Even just a few years ago, there was a healthy amount of stigma attached to meeting someone online. Now, it can be more unusual than not to hear about a couple that hooked up without the internet or their smartphone’s help. Online dating has bled into the pop culture consciousness at a steady clip; shows like The Mindy Project even worked out a deal to integrate the dating app Tinder into its narrative. Dates, however, lives and dies by online dating. It’s not a feature, but the entire premise, as each episode follows a different couple that met online. The first two episodes are first dates between mismatched pairs of people. The intimate setting and two-person cast makes each episode feel like a play, which can work when the actors are appealing. As the Dates drama unfolds, though, the self-important dialogue and blatant stabs at hitting some human truism become more exhausting than illuminating.
It’s not unsurprising that these characters are less than subtle, since the series comes from Skins co-creator Bryan Elsley. But the Skins teens evolved past their initial clichés with moments of startling self-awareness, which is nowhere to be found in Dates. With only 20 minutes to give its characters, Dates decides to lean into its clichés and then stay there like it’s making some grand statement on the human condition.
The first episode and date follows blue collar Northerner David (Will Mellor), who is giving this online dating thing a go for the first time, and posh Londoner Mia (Game Of Thrones’ Oona Chaplin), who gives David a fake name and almost ditches the date entirely. David is a noble nice guy; Mia is a damaged princess. Mia’s seen it all, but oh boy, does David have her number! The actors are game, and do their best with the material. Chaplin in particular is immensely charming, especially as she spits out acidic lines like, “Don’t wear the ties with the jeans, it makes you look like a Belgian.” But the show wants us to believe that David and Mia have some sort of unspoken connection after watching 20 minutes of them talking, and the “white knight sweeps an ice princess off her feet” plot is flat. As David insists with great force that she had to have felt something, it’s supposed to be some moment of truth, but the result is just needlessly aggressive.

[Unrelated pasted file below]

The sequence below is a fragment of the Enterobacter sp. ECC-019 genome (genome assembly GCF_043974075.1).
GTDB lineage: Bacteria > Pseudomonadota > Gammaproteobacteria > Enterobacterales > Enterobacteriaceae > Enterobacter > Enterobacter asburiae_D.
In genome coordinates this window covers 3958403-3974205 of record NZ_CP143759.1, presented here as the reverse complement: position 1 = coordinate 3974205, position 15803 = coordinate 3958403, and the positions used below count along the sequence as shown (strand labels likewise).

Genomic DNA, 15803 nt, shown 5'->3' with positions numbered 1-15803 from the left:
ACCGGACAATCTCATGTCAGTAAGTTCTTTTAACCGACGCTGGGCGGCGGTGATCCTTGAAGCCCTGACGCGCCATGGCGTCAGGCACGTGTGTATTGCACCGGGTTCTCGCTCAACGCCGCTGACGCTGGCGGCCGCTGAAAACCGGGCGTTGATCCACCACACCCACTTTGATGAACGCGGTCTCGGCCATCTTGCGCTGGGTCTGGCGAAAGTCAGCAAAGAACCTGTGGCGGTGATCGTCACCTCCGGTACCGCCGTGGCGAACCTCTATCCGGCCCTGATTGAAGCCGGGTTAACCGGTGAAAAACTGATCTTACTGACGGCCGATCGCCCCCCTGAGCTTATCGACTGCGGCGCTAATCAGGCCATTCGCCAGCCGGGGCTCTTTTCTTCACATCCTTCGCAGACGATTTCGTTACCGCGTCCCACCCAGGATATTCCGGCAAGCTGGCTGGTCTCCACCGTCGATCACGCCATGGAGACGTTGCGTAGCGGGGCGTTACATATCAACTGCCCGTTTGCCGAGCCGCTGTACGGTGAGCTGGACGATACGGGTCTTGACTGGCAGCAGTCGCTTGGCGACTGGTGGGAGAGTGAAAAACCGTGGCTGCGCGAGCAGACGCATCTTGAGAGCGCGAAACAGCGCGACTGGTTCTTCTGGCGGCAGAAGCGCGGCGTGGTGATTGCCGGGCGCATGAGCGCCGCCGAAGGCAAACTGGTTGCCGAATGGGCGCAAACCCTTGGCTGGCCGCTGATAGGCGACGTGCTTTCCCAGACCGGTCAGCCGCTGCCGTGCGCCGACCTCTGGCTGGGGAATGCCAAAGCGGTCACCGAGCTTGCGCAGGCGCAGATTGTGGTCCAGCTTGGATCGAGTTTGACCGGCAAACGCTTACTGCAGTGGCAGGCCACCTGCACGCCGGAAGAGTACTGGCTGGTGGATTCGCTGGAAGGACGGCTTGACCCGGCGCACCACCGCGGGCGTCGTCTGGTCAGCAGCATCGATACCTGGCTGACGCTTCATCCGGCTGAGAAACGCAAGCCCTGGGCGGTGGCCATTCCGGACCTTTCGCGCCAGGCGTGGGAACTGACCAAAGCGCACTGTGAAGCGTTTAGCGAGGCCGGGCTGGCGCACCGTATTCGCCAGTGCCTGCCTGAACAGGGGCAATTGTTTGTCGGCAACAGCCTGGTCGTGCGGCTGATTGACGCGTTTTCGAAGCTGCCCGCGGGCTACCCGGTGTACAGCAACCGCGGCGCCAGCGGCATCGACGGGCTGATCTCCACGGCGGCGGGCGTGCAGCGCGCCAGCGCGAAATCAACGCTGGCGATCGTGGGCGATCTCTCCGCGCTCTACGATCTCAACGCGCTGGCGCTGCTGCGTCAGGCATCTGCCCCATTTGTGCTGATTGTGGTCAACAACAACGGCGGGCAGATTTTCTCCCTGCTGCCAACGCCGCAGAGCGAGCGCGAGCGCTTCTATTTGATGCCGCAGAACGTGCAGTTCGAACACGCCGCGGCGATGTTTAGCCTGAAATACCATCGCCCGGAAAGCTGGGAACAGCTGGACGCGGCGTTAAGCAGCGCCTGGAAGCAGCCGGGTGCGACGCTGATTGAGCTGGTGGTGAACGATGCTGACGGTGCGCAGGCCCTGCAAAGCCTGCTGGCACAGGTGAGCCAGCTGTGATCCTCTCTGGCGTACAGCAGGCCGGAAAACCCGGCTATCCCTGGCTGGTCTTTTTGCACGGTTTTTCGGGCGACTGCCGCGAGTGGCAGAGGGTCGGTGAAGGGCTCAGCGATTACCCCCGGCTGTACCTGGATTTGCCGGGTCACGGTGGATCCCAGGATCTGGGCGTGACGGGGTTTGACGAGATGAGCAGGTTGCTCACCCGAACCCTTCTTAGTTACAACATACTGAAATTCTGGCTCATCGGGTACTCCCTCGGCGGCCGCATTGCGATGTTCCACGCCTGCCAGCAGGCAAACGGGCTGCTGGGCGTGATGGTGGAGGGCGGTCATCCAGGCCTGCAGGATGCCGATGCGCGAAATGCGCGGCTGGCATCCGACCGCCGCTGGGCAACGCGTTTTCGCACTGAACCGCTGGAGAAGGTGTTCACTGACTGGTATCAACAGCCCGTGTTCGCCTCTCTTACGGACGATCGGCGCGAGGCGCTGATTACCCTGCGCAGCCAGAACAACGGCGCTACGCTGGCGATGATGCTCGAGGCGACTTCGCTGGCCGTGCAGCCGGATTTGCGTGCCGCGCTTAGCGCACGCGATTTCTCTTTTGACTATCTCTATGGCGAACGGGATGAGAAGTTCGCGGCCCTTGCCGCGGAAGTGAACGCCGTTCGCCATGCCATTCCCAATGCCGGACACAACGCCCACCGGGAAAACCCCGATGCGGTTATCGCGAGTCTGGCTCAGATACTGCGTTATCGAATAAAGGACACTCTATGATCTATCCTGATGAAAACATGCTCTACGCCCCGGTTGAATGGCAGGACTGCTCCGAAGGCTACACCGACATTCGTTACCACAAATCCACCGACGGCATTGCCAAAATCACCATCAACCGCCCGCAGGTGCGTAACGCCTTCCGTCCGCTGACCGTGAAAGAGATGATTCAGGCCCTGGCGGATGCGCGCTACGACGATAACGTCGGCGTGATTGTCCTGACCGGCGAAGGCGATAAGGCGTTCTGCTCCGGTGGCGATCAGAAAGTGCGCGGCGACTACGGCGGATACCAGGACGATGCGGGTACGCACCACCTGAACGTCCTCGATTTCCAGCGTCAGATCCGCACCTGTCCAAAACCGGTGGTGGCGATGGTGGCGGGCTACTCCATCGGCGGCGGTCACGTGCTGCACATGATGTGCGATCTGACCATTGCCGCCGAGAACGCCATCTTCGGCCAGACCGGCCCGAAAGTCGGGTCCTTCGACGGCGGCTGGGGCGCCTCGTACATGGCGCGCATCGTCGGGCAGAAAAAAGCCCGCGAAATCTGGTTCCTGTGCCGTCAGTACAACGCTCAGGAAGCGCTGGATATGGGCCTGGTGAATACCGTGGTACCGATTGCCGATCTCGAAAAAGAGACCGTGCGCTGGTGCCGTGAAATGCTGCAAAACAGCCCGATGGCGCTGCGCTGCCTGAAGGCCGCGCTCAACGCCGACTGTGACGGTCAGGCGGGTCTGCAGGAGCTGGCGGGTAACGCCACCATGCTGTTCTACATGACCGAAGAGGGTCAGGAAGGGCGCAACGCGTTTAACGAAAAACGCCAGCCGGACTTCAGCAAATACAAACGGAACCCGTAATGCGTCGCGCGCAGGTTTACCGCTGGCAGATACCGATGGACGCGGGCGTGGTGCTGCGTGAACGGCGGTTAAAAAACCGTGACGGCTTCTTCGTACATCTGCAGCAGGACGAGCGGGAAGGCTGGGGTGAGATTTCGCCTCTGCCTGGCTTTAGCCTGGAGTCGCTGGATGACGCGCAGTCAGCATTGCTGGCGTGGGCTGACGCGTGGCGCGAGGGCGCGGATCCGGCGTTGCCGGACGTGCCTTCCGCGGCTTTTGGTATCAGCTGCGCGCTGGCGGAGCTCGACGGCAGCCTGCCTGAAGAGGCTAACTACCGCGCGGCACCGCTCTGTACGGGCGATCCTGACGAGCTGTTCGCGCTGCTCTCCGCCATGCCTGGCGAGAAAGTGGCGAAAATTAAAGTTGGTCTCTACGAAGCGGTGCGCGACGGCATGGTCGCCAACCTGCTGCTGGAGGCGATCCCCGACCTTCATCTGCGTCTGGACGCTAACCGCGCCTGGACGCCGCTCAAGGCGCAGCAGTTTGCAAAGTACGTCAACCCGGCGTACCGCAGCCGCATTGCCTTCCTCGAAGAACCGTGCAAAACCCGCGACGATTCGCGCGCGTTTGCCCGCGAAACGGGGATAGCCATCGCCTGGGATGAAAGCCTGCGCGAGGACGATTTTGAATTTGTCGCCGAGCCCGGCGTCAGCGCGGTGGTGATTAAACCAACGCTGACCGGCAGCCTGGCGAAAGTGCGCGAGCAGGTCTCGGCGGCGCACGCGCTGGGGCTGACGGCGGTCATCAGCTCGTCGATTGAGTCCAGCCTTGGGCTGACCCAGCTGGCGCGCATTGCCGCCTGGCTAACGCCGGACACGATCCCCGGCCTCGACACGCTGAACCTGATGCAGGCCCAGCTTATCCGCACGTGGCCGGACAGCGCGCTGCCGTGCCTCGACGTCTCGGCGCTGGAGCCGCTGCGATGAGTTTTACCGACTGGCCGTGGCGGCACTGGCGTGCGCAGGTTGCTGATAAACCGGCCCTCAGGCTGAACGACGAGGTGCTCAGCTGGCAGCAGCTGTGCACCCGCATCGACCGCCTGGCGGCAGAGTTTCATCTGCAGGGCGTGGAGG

The second episode fares even worse. It’s another mismatched pair, with nervous schoolteacher Jenny (Sheridan Smith) grinning and bearing it through a boozy date with jerk finance worker Nick (Neil Maskell). Again, the actors are game, and there are some nice touches, like the fact that Nick doesn’t actually sit down at the table with Jenny for a good five minutes while he sizes her up. But attempts to flesh these people out beyond those log lines are thin at best, and the episode’s later clichés expand to include that tired stereotype of promiscuous gay men having sex wherever they can.
And therein lies the problem with Dates. Despite trying to be something fresh, something that taps into the world of modern dating and how we represent ourselves online, the end result is far too stale. Some of this can be attributed to the fact that the series originally premiered on the U.K.’s Channel 4 in 2013 (for reference, Tinder launched in the fall of 2012), but these characters would have felt tired then, too. Despite some solid actors and occasional snappy lines, there’s just no hiding the fact that these dates read like high school drama exercises. The six-episode season promises to delve further into these characters’ lives, which may give them the room they need to evolve past their two-dimensional constraints, but it will be an uphill battle after such an uninspired start.